Employment Law Advisor
Ring In The New Year With These Employment Law ResolutionsJanuary 1, 2015
What better way to ring in 2015 than by making sure your employment law practices are in order? Here are some tips to help make sure your workplace has a happy 2015:
- Distribute your company’s sexual harassment policy. Massachusetts law requires that employers with six or more employees not only have a sexual harassment policy and give it out to new employees when they start work, but also that an individual copy be distributed to each employee annually. The beginning of the year is a good time to do this. Have employees sign an acknowledgement form indicating that they have received and read the policy, and keep it in their personnel file. Anti-harassment training can be conducted at the same time.
- Make sure reviews are up to date and on schedule for the year to come. Performance reviews are a great management tool, but only if they actually happen. Try having managers’ performance reviews include evaluating how well they conduct their subordinates’ reviews, as this may help ensure that employee reviews get done on time and with greater attention.
- Resolve to help managers do a better job with documentation of performance and discipline. Conduct training for managers, especially new ones, on this important topic.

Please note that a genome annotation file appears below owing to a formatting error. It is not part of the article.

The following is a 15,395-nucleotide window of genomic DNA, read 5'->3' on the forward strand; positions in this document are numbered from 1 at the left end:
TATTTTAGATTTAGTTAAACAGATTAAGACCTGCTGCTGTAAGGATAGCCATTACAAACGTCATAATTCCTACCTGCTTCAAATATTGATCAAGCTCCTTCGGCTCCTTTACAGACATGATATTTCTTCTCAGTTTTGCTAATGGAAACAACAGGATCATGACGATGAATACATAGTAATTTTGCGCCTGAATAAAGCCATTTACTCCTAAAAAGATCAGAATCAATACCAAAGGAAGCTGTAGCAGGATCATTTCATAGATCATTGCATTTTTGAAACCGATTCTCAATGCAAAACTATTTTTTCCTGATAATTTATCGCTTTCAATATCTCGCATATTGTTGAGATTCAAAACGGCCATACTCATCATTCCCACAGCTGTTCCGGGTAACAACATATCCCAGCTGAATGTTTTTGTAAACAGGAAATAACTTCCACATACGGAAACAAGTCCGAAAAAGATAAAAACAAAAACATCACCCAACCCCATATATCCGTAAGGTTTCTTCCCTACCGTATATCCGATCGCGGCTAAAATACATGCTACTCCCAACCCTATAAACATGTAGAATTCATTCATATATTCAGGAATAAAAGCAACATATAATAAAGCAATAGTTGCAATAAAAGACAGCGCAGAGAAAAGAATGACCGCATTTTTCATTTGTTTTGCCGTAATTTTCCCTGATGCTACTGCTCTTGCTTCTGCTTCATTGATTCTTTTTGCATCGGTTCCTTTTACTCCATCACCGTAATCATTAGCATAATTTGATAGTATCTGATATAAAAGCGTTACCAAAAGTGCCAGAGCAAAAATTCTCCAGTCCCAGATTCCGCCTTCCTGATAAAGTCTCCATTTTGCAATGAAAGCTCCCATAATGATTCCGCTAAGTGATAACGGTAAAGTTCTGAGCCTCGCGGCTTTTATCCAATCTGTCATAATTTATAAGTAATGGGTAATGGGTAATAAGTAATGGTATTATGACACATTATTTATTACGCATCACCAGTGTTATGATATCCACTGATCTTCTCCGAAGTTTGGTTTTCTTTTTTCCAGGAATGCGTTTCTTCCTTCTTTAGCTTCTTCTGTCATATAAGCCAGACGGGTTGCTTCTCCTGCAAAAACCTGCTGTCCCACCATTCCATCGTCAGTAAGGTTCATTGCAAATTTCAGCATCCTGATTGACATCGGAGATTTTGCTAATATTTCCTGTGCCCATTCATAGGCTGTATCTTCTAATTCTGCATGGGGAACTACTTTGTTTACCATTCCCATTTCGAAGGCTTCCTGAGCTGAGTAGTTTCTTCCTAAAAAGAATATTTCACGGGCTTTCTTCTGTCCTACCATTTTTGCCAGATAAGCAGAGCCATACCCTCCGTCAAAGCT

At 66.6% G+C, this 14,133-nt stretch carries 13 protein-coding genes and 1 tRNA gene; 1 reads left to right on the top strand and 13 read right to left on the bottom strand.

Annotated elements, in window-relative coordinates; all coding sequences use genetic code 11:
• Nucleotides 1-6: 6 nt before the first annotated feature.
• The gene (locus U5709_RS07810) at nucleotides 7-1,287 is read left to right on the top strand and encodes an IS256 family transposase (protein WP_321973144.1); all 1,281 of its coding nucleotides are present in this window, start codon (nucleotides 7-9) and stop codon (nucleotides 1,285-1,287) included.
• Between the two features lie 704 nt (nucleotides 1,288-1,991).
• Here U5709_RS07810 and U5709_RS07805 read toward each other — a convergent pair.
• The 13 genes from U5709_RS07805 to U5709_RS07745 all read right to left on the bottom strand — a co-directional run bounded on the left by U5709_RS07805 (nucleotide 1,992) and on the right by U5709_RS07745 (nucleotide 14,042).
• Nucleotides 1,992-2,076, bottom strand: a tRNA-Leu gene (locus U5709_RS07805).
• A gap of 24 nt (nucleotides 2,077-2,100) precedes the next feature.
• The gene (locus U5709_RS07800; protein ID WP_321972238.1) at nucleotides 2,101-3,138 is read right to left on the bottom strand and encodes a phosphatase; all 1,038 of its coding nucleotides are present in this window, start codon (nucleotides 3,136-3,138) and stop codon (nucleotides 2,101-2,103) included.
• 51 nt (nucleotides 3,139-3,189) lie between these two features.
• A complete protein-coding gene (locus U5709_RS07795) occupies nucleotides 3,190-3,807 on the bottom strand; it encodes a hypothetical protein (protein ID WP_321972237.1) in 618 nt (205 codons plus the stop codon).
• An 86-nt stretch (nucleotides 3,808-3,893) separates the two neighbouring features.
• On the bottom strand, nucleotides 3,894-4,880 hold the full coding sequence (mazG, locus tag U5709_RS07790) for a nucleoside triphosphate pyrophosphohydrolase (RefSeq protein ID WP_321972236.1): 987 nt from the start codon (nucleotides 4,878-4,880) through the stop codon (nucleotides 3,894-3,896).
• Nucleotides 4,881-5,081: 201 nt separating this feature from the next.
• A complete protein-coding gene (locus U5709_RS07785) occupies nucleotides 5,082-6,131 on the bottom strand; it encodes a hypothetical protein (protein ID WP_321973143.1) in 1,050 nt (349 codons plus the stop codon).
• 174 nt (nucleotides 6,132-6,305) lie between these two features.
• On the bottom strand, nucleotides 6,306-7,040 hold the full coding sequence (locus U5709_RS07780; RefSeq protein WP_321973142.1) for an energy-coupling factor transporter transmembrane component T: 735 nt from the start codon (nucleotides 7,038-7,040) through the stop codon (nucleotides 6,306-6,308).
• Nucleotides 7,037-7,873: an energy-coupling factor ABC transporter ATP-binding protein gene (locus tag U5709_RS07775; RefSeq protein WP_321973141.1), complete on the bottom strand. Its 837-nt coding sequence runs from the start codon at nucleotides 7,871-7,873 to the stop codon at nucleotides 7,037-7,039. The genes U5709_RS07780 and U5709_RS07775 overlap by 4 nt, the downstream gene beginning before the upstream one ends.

- Update handbooks and policies to include any changes that have taken place over the past year, eliminate policies that are no longer in effect, and incorporate changes that are anticipated for 2015. For example, your handbook should now include a policy regarding leave for victims of domestic violence, in connection with the law that went into effect in Massachusetts in August, 2014.
- Think about how your company will comply with the new Massachusetts paid sick leave requirement which goes into effect on July 1, 2015 – do you have a sick leave policy that might already comply, with just a few tweaks, or will you have to adopt a substantially new policy?
- Conduct a wage/hour audit to evaluate your company’s compliance with the wage and hour laws, including exempt status, employee vs. independent contractor status, overtime, and meal break issues. Violation of Massachusetts’ wage laws can carry severe penalties, including treble damages and attorneys’ fees.
- Make sure to post up to date versions of the posters required by state and federal law.
- Confirm that your company’s commission and bonus plans are in writing, and address what happens when an employee’s employment comes to an end.
- Review your company’s proprietary information agreements to make sure they accurately reflect the current state of your company’s information and trade secrets.
- Put a “WISP” (Written Information Security Plan) into place, if you don’t have one already, to comply with Massachusetts law and protect personal information.
If you have questions about any of the above suggestions, please contact a member of Morse’s Employment Law Group.